August 8, 2019 9:00 pm

Friday, We Bring You Part II of the Science of Pop Fiction

We just had so many questions we had to come back again. On this week’s episode of StarTalk Radio, Neil deGrasse Tyson, comic co-host Chuck Nice, and astrophysicist Charles Liu team up once again to bring you the sequel of Cosmic Queries – Science in Pop Fiction. If you haven’t listened to last week’s episode, we covered everything from speed of light communication to Batman to the science of invisibility to the quantum realm and much more. You can check it out right here. This week is more of the same, but with new topics we all love.

StarTalk’s photo of Neil deGrasse Tyson, Chuck Nice, and Charles Liu.

Geeking out with Neil deGrasse Tyson, Charles Liu and Chuck Nice. Credit: StarTalk©.

To start, we have a deep debate about whether science fiction can influence real science and developing technologies, or vice versa. Charles tells us about his brief encounter with Ray Bradbury, the creator of Star Trek, and how Ray’s writings about Mars were heavily influenced by real science. We explore the history behind the invention of nuclear power and whether or not it had anything to do with the classic novel Twenty Thousand Leagues Under the Sea: A Tour of the Underwater World. Neil explains why the closest example of science fiction influencing real science is Kip Thorne’s work on the development of wormholes that spurred from Carl Sagan’s Contact.

Then, we head into the wild world of Wakanda once again. Is there anything in real life, like the Black Panther suit, that can absorb energy from bullets, punches, and more and redistribute that same energy? You’ll learn why Charles, the comic book geek that he is, appreciated the Marvel Cinematic Universe’s use of vibranium in Black Panther. We also discuss photon energy and how it interacts with the human body.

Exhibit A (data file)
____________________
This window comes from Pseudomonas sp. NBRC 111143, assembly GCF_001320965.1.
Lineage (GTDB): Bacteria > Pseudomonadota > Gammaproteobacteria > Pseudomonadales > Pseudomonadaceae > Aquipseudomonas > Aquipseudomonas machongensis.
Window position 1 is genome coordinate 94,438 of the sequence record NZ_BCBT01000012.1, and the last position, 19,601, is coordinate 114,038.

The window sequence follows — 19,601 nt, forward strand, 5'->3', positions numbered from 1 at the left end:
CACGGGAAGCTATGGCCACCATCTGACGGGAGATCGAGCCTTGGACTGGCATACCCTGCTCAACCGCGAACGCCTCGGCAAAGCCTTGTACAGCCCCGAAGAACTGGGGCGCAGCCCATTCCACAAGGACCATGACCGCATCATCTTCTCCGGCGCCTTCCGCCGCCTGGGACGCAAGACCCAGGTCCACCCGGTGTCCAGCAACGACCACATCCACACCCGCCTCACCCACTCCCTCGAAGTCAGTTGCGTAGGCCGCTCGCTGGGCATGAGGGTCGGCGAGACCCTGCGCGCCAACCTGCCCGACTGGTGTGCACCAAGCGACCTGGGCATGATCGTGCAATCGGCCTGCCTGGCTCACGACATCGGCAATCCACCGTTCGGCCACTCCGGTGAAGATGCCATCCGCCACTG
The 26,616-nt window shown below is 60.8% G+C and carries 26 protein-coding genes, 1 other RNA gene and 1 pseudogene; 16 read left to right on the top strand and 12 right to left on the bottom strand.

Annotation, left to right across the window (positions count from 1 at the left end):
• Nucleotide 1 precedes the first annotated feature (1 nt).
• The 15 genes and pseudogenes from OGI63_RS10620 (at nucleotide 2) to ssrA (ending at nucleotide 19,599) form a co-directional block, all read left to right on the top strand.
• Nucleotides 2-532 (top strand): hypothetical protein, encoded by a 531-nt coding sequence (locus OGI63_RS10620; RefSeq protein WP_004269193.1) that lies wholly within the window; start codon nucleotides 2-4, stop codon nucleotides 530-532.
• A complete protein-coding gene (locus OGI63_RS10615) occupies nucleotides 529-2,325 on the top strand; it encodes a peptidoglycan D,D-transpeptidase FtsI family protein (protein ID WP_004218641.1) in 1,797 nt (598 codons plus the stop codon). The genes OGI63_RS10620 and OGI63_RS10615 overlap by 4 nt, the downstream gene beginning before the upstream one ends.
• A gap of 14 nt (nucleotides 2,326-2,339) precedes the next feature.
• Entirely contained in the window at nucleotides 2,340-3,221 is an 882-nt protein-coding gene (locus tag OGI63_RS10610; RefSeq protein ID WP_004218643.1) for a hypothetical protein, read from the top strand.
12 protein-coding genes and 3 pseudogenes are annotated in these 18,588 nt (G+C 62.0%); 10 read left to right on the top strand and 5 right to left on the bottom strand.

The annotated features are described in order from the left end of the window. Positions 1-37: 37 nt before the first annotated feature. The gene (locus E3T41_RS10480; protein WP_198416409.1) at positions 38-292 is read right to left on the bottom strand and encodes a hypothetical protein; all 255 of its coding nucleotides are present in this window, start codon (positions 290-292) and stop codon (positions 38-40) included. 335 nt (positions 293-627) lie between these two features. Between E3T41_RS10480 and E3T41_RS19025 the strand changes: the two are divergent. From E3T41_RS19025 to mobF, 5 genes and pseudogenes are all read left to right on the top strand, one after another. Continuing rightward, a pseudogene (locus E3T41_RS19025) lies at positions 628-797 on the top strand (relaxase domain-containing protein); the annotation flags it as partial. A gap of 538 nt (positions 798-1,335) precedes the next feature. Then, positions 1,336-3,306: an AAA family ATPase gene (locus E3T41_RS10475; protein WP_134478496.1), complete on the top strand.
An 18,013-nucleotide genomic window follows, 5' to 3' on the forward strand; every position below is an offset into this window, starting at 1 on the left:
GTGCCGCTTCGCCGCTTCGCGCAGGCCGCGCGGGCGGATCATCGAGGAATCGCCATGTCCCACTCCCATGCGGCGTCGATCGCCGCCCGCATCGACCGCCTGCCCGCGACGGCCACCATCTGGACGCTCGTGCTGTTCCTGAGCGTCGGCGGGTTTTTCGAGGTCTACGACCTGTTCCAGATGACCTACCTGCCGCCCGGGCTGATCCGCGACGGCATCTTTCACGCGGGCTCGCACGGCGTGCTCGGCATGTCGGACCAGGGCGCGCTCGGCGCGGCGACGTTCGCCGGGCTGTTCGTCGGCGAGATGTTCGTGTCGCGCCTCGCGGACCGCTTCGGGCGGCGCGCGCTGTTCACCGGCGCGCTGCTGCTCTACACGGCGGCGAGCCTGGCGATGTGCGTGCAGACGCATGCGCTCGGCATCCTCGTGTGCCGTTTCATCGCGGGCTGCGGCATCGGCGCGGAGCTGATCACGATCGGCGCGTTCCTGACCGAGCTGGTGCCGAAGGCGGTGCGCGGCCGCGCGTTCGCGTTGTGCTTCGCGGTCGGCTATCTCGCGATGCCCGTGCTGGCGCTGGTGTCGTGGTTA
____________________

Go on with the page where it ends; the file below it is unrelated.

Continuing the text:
You’ll find out what kind of star system would create the different lengths in seasons as seen in Game of Thrones. We ponder if Ant-Man could kill Thanos just by exploding him from the inside out. Explore how pop fiction can make science more comprehensive to audiences. We debate this question – is time travel as a plot device just lazy writing? We also debate what the best use of time travel is in science fiction.

Lastly, get the scoop on tachyons: what they do, how they work, and why they’re hypothetical. And, Charles reveals what TV show he would love to work on as a science consultant. All that, plus, you’ll hear which “Hollywood” trope Charles is tired of seeing on the big screen.

Please join us tomorrow night for Cosmic Queries – Science in Pop Fiction, the Sequel at 7pm ET right here on our website, as well as on Apple Podcasts, Google Play Music, SoundCloud, Spotify, Stitcher, and TuneIn. If you’re a StarTalk+ Patron or an All-Access subscriber, you can watch or listen to this episode ad-free at 7pm, too.

That’s it for now. Keep Looking Up!
-Ian Mullen